February is African American History Month. All of our Special Media branches hold a variety of records relating to African American history. Today, we are featuring some related records from the Cartographic Branch. The above plan shows the layout for the Freeman's Village that was established on the estate of Confederate General Robert E. Lee, … Continue reading Cartographic Records Relating to African American History
In honor of the anniversary of the Battle of Fredericksburg, which was fought December 13, 1862, the Cartographic Branch is highlighting some of its many maps related to Fredericksburg during the Civil War. In the fall of 1862, both armies began concentrating around Fredericksburg, a town halfway between Washington, DC and Richmond, VA. Union General … Continue reading Mapping the Battle of Fredericksburg
From time to time, we find things among the archives holdings that are so unexpected that we just have to share them! The following images come from a series of maps that are currently in the process of being digitized to be added to the catalog. The maps below all contain examples of doodles and … Continue reading Oddments From the U.S. Series of RG 77: Civil Works Map Files
August 25th marks the birthday of the National Park Service, which was established on that date in 1916. Over the course of the last 100 plus years, the National Park Service has grown, and now includes over 400 parks, representing America's vast array of natural wonders and significant historic sites. The Cartographic Branch holds a … Continue reading Capturing the Beauty of America’s National Parks: National Park Service Master Plan Covers
Fought July 1st, 2nd, and 3rd, 1863, the Battle of Gettysburg remains one of the most well known battles in American history. In honor of the 155th anniversary of the battle, we are featuring various maps related to the Battle of Gettysburg. All of the maps featured in this post are from Record Group (RG) 77, … Continue reading Mapping the Battle of Gettysburg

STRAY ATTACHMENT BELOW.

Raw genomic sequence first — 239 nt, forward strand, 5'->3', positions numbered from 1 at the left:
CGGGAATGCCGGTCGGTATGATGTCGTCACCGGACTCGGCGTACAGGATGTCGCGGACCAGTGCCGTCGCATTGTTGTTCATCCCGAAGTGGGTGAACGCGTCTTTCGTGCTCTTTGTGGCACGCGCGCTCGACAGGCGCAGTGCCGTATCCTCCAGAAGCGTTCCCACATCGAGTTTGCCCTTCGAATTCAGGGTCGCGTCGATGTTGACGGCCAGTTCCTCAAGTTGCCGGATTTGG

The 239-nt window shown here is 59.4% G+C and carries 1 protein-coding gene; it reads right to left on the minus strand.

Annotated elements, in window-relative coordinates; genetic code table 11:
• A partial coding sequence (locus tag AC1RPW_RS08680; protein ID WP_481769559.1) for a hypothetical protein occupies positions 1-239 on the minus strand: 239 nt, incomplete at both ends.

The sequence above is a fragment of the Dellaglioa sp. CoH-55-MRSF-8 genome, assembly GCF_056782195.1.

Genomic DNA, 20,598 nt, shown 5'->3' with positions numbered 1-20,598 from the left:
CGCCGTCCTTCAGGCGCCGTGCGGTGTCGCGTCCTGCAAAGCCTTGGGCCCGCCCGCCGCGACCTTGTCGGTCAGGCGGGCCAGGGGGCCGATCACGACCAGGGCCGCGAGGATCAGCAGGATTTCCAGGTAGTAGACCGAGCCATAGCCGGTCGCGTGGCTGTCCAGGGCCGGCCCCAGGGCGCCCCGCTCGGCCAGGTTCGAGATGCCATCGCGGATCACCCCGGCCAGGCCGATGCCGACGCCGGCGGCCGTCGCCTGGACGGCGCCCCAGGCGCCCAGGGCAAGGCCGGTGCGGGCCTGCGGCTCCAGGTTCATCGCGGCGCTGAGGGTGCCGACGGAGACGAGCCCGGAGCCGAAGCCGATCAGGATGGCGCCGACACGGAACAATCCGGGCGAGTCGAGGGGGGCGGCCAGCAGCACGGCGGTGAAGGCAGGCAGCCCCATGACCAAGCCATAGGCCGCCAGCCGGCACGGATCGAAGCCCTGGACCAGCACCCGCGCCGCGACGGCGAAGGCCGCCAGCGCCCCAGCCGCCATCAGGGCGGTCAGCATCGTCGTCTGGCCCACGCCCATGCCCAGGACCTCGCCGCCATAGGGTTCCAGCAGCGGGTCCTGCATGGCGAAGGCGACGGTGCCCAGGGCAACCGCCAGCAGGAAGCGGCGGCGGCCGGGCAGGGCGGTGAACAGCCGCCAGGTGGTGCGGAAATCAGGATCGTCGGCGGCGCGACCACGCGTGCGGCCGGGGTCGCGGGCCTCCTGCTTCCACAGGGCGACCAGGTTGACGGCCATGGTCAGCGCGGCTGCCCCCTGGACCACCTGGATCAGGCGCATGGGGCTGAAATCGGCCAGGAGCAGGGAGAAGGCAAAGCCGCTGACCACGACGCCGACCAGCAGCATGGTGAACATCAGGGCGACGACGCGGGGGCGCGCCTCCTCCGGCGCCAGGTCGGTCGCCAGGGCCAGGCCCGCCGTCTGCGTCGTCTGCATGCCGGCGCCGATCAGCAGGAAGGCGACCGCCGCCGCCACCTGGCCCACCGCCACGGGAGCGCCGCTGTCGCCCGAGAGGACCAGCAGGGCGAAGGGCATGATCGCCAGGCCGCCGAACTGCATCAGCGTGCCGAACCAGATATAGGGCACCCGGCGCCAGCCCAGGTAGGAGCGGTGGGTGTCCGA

Sometimes, the most extraordinary maps can be “hiding” in plain sight, passed by, overlooked because they are a bit plain on the surface. However, once you know the real story behind the map, it can take on a whole different meaning and look completely new and exciting. One such map that fits this description can … Continue reading Hiding in Plain Sight: The FDR Interstate Highway Map
Under the Valuation Act of 1913, the federal government of the United States directed the Interstate Commerce Commission (ICC) to assess the value of railroad property located inside the United States. This information was to be used to determine rates for transportation of freight via those rail lines. This law was an amendment to the … Continue reading I’ve Been Working On the Railroad, and You Can, Too!
Of all the record groups in the Cartographic Department's holdings, one of the most interesting and varied is RG 77. This record group, with its myriad of smaller series, holds many Revolutionary War, Civil War and Civil War-era maps, (both printed and manuscript), drawings and schematics of forts, posts, and reservations, and original designs for … Continue reading Boston, 1775: A City Under Siege!
Among the many treasures tucked away in the Archives is a series of maps known simply as “The Moll Atlas” (RG 76, Series 30). While the name might not initially scream “excitement”, the Moll Atlas is breathtaking for not only its complexity, but the sheer beauty of the maps themselves. Unfortunately, this is not the … Continue reading The Moll Atlas: How the World Appeared in 1721
The Cartographic Branch holds numerous maps created by noted Civil War mapmaker Jedediah Hotchkiss. Born in Windsor, New York, Hotchkiss moved to the Shenandoah Valley in Virginia prior to the Civil War. He worked as a tutor and eventually founded and opened two schools. Although not professionally trained in geography or cartography, Hotchkiss studied map-making … Continue reading Jedediah Hotchkiss: Mapmaker of the Confederacy